Reflections on ‘A river runs through it’ report

The clyde between high-rise buildings in Glasgow.
Published: 17/08/2022

Architecture and Design Scotland is delighted to have contributed to the “A river runs through it” report collated recently by Glasgow City Urbanist, Prof. Brian Evans. The report followed a design sprint with a group of stakeholders, designers, students and public sector professionals to look at the potential of the River Clyde.

Setting the scene

The Clyde and its tributaries run through the eight local authorities of the Glasgow City Region. Together, they have a population of just under 2 million (1.87m) making up nearly 40% (37%) of Scotland’s population.

The river system crosses through every settlement throughout the city region, providing a continuous blue network for the region’s communities.

There have been several initiatives for the Clyde, but never a single piece of visioning work that aims to consider the future of the river as a rural and urban ecosystem, from its source to the sea. The type of work that relates to settlement patterns and the transportation networks within the post-industrial metropolitan area of the Glasgow city region, as well as the network of vacant, derelict, and stranded assets.

The aim of the design sprint

In September 2021, a group of over sixty stakeholders, designers, students and public sector professionals collaborated on a two-day design sprint (charrette), hosted by Urban C:Lab (Buro Happold), Glasgow City Urbanist (Brian Evans) Glasgow Urban Lab (Glasgow School of Art), Architecture and Design Scotland, and Glasgow City Council. 

The collective aim was to explore and reimagine the future of the Clyde Valley and the Glasgow City Region. Over the two days, the following themes and issues emerged:

A systemic river

What if the Clyde and its tributaries were managed as a whole?

Administrative boundaries don’t reflect complex systems like rivers.

Viewed and managed holistically, the Clyde and its tributaries can make an enormous contribution to the Glasgow City Region - providing a dense network of corridors, simultaneously addressing water resources and flooding, ecology, open space and health, mobility and economic opportunity, inclusion and community integration. 

To deliver the most benefit, efficiently, its whole risk and potential need to be recognised and managed as a system.

A river, a place

What if we understood the Clyde as a place – not just a risk or a resource?

Managing the river Clyde as a water resource and a potential flood risk are essential tasks. However, it should not be the only perspective that we have on the role of the river.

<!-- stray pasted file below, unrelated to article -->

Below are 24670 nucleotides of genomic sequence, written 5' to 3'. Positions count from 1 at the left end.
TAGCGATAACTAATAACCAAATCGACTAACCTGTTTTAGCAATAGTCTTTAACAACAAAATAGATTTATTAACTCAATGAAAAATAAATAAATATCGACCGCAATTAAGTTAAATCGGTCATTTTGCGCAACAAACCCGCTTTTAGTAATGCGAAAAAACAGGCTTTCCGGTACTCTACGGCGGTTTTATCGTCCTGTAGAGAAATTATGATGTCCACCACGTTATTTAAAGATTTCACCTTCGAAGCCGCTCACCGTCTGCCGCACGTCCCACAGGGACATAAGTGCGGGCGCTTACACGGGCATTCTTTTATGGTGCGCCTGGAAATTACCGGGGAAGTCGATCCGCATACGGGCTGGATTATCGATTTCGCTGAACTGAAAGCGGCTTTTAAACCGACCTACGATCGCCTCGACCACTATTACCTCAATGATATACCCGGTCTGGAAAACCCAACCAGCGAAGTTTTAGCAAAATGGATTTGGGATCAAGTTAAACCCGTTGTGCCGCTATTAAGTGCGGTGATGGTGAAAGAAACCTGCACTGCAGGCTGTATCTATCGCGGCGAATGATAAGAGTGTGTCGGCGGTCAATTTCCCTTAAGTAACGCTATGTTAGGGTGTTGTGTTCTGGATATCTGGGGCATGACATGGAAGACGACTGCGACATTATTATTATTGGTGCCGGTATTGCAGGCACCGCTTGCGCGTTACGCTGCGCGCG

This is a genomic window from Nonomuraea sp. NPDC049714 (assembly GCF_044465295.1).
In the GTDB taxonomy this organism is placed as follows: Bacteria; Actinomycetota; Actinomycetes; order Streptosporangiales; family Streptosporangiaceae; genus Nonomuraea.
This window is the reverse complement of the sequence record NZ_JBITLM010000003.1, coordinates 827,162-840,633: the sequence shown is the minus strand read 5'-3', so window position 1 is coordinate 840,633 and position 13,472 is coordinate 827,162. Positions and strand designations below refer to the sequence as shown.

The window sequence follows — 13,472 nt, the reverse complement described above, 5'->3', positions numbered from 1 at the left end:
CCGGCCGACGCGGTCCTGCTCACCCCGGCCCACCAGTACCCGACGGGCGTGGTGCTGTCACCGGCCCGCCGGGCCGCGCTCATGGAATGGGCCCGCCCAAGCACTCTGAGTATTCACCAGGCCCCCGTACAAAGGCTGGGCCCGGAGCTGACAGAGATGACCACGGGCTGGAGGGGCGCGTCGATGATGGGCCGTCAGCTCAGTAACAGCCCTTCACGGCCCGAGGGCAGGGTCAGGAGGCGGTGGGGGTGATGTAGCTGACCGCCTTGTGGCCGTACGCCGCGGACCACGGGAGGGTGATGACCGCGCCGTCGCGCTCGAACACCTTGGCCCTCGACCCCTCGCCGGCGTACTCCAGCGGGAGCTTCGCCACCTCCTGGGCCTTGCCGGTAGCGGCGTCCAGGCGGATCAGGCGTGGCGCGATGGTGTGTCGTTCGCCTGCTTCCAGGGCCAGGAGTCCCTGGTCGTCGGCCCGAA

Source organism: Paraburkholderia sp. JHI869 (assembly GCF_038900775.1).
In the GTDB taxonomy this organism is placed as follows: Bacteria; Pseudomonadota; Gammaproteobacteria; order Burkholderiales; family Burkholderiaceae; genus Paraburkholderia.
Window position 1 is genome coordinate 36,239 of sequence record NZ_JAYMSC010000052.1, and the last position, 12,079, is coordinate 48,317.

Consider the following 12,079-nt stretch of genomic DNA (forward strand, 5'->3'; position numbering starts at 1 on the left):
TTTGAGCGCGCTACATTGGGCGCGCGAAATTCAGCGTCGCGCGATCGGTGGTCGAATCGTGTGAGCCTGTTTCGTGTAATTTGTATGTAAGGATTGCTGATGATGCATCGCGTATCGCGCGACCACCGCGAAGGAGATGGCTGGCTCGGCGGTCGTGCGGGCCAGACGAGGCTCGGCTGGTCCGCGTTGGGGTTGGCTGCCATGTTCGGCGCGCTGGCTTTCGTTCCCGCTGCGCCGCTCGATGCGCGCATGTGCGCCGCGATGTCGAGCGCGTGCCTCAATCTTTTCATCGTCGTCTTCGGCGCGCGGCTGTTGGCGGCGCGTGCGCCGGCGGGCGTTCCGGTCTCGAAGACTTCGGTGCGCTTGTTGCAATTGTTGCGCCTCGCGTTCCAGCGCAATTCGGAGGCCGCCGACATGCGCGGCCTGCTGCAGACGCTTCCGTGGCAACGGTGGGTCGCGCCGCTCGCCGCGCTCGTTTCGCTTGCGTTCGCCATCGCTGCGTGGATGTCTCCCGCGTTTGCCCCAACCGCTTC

Most people in Glasgow and the surrounding area live very close to the Clyde or one of its tributaries:

  • What if we could bring back the river/water courses and their floodable spaces as essential parts of Glasgow place-making?
  • What if we could make this the dominant image of the city? 
  • What if these places could provide a core source of value for communities and city economy?

A murmuration of small projects

What if we embarked on a programme of small projects rather than looking for mega projects?

Large-scale single projects are vulnerable to disruption and budgets are hard to secure. Further without a clear unifying vision, bottom-up community-led projects can be incoherent at the scale of the city and not lead to change in outcomes.

An alternative approach would be to set up a programme—a murmuration of small projects—aligned in terms of content but shaped in detail and led and funded by different bodies. This could:

  • encompass the development of place/community projects at the river margin which improves flood resilience and ecosystem management while creating pedestrian/cycle routes, green spaces and development sites
  • be a resource for local communities, create longer distance networks for city residents and visitors across the city region, provide a setting and add value for new housing and developments

A river collective

What if all the organisations involved with Clyde were to come together with one voice?

Sharing knowledge and coming together to make decisions is critical to successfully driving resilience.

Could a multi-agency group come together? It might have three tasks such as:

  • setting a Clyde manifesto
  • launching a support programme
  • establishing some city region network-wide projects

End of the beginning

This report only marks the start of a new systems-scale conversation in collaborative place-making. It is clear that a Place Principle mindset and strategic visioning are required by public leaders, design practitioners, and local communities if its provocations can progress into new realities.

Header image credit: Photo by Adam Marikar on Unsplash